He called them “harmful for children and families and one sided” concentrating an active increase in working mothers with small children. The Bishop said that it was “a socio-political scandal” to cut other family allowances in order to finance new crèche facilities. “Frau van der Leyen’s family policy does not serve in the first instance the welfare of the child or the strengthening of the family but is solely concerned to recruit young women as workforce reserves for industry”. Mixa said this in the course of an audience with the Chairman of the Catholic Family League of his Diocese. The thought pattern of the Family Minister recalls in a worrying way the ideology of state-run nurseries of the former East Germany where children were looked after not by their parents but by strangers. East Germany had the highest number of state-run nurseries and at the same time the lowest birthrate in Europe.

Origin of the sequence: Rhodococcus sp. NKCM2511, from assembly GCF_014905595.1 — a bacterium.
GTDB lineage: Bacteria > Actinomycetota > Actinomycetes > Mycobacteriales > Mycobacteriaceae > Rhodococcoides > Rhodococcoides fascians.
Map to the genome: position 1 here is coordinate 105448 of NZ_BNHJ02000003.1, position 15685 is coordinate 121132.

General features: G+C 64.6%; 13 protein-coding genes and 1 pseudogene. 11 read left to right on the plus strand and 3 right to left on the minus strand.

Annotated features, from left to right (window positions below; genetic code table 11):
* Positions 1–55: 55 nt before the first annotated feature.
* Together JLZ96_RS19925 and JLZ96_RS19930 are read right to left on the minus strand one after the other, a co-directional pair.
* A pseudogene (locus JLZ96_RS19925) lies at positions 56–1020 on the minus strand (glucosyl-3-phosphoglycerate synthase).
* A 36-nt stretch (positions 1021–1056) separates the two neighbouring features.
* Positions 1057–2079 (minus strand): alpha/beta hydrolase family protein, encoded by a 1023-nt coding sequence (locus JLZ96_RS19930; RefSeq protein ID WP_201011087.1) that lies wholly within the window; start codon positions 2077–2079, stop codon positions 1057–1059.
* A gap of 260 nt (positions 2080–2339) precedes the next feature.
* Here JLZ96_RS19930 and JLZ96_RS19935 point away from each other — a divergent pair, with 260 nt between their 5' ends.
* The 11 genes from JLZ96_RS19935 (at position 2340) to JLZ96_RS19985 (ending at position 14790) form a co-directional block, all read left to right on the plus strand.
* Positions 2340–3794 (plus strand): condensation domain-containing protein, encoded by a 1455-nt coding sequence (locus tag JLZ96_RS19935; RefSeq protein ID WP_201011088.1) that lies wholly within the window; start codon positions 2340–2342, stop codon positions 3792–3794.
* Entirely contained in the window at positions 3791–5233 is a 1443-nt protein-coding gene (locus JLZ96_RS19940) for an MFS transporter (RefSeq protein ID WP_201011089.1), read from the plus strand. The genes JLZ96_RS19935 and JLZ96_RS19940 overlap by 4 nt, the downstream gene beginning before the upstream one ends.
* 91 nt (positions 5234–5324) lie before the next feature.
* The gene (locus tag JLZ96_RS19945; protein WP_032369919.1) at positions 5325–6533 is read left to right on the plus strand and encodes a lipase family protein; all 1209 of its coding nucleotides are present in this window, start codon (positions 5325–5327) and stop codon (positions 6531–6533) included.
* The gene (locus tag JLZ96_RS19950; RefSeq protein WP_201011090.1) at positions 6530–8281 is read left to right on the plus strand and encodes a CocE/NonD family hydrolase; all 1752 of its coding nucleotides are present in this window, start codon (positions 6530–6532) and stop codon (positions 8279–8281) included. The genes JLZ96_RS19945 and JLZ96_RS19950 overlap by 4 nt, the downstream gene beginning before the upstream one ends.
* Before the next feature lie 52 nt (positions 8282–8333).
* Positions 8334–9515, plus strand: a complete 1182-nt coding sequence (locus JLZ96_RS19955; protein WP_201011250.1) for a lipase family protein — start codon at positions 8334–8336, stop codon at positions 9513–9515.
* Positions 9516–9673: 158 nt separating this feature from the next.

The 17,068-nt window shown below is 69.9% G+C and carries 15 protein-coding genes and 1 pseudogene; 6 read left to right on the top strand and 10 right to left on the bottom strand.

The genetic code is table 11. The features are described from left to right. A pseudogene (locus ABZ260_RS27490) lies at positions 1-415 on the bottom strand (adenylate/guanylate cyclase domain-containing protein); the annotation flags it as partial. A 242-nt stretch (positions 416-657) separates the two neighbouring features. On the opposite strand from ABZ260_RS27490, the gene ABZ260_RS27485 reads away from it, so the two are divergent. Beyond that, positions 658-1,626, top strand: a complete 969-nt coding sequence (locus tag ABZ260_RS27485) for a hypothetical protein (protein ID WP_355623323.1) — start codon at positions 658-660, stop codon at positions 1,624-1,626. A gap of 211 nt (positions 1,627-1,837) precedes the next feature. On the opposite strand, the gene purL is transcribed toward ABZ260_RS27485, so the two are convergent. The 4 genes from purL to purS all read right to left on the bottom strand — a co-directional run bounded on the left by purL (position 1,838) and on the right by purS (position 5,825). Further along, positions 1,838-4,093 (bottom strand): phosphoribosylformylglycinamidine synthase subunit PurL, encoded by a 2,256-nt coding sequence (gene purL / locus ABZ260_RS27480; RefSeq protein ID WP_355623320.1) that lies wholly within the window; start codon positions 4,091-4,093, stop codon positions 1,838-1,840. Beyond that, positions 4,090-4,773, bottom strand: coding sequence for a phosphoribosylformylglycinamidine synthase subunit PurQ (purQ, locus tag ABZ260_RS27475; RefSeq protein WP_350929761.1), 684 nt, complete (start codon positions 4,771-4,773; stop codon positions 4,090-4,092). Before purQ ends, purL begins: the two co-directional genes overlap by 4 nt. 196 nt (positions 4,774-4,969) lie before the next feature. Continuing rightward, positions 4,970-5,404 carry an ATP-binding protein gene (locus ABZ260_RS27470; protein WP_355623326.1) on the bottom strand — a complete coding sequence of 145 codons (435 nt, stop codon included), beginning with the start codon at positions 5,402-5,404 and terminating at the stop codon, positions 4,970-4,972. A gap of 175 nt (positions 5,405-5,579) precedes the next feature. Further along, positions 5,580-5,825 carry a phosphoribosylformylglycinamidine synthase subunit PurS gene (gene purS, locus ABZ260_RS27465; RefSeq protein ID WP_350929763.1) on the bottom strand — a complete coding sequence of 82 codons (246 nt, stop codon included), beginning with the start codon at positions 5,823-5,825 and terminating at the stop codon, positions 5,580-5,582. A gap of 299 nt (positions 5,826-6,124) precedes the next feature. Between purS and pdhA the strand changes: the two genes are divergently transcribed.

The Bishop energetically attacked “the repeated attempts by the Family Minister to discredit the quality of parental upbringing and to support a ‘a professional pre-school education of small children’. This means that women who bring up children on their own are given a bad conscience because the child can develop less at home than by so called professionals. The Bishop reiterated, “the real professionals for the upbringing of a child are its parents, especially its mother”. The efforts by the state for a modern family policy should therefore be aimed at the situation where more mothers could be won over to spend the first three years with the child at home to benefit its upbringing. This should be financially supported by the state. In addition, Bishop Mixa supports in this context, the demands of the Catholic Family League for the parents to receive a childcare allowance, so that parents have a choice either of spending some of it on some care outside the family or to compensate parents if they bring up their own children. The Bishop also supports an extended recognition of the period spent bringing up one’s own children reflected in pension rights as well as the state’s improved financial support of single and socially dependent mothers who are forced for economic to go to work, even in the first year of their child’s life.